Posted: 1 Nov 2016 7:59 EDT Last activity: 11 Nov 2016 2:09 EST
Regarding database commit in Declare Triggers
The following line is from Pega 7 Help:
"An activity of type Trigger may alter properties, call functions and execute other rules, but do not perform database commits. "
In the following PDN post (https://collaborate.pega.com/question/declare-trigger-committed-save-firing-commit) , a person has mentioned that s/he is using a Declare trigger activity to Queue a Work Object to an agent. This would involve creation of a record in pr_sys_queues table. How is this possible if we consider the line from Pega 7 Help. Can somebody help me understand the meaning of "but do not perform database commits"?
***Updated by Moderator: Marissa to update categories***
Well, I know one important thing is to avoid unintended recursion. So if your trigger is on commited saves to class X, you wouldn't want to write anything to class X within that trigger, lest the same trigger try to fire within the one already firing.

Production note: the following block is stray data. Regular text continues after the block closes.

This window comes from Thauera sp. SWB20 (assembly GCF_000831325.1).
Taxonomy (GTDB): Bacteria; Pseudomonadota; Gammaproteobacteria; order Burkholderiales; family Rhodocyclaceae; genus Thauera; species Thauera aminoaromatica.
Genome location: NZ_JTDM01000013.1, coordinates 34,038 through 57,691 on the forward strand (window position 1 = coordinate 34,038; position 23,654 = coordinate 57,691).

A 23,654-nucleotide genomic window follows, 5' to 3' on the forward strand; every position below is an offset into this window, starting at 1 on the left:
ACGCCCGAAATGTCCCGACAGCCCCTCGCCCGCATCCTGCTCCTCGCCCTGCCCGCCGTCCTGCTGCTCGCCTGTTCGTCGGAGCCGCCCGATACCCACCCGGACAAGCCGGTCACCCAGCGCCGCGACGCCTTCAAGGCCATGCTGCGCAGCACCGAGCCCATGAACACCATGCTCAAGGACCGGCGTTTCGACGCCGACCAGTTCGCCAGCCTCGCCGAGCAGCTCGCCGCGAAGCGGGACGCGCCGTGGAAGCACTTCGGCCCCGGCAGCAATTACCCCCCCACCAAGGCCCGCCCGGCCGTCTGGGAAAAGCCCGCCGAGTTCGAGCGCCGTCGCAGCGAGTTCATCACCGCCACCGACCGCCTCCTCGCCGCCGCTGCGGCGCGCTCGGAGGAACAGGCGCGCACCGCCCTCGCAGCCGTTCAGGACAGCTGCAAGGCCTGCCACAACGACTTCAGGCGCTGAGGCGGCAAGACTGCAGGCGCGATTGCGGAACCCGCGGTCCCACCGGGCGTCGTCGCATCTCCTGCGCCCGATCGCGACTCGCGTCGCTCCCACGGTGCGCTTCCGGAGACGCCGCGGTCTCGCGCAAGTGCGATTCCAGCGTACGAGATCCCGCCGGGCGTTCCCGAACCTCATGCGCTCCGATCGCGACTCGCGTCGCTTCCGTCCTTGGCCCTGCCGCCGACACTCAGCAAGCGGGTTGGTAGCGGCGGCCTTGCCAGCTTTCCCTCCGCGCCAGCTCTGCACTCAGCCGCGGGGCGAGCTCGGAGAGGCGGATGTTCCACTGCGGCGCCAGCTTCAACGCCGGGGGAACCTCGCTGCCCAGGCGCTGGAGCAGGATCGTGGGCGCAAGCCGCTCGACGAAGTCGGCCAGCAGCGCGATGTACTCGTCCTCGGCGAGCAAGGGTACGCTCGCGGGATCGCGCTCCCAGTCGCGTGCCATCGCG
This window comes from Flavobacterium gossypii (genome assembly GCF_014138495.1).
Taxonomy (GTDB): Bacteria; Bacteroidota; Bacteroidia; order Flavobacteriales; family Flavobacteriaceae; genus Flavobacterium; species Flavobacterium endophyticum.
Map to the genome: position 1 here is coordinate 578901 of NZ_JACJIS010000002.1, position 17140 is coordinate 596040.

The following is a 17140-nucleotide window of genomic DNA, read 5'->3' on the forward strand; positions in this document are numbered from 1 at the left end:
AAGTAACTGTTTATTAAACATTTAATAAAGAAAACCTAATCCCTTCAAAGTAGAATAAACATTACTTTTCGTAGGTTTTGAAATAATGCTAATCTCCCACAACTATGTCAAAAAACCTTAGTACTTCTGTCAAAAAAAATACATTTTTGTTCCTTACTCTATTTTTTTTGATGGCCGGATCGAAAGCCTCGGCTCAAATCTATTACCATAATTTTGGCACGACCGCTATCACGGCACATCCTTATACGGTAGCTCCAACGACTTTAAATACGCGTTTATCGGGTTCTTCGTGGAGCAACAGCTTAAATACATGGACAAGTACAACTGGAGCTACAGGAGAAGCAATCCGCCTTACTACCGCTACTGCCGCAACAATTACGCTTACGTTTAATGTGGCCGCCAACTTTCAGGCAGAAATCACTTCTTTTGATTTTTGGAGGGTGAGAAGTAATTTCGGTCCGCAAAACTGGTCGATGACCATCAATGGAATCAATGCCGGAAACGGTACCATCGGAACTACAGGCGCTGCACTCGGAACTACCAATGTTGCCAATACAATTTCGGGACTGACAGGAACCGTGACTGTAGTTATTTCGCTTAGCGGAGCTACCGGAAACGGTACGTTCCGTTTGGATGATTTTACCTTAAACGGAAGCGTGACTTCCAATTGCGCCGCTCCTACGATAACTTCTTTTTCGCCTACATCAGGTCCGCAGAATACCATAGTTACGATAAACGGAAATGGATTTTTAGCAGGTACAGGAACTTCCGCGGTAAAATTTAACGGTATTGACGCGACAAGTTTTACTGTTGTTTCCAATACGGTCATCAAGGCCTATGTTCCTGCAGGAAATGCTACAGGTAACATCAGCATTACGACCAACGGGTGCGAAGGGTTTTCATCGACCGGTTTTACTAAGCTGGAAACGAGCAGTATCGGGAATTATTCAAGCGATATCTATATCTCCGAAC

However, if your trigger is writing something to a second class, that should be ok.
But the "commit" activity method step is a general write-all-deferred-records-to-ALL-classes directive, so that could cause trouble.
To avoid that "commit" from your trigger, you could do an obj-save with "write now" for your pr_sys_queue table entry, and as long as you don't have a trigger on writes for THAT table, you should be ok. /Eric
Posted: 5 years ago
Posted: 2 Nov 2016 15:48 EDT
Mike Townsend (MikeTownsend_GCS)
Director, Technical Support, Customer Service
The trigger activity can put things like the queue item save onto the deffered list, for another process to commit. For a deffered save/delete trigger, that would be fine because there will be a later coomit to get everything down to the DB. In the case of a trigger fired on commit, I believe it will fire before the commit action is done on the database. So in essense, I believe the other poster you linked to is working off of a flawed assumption. I looked through the help and it isn't entirely clear, and it's been a while since I've played with this so my memory could be wrong. You could certainly test this fairly easily by adding a counter to an object and then creating a commit trigger that will add one to it. After the commit, you open the item, has the counter gone up by one or two?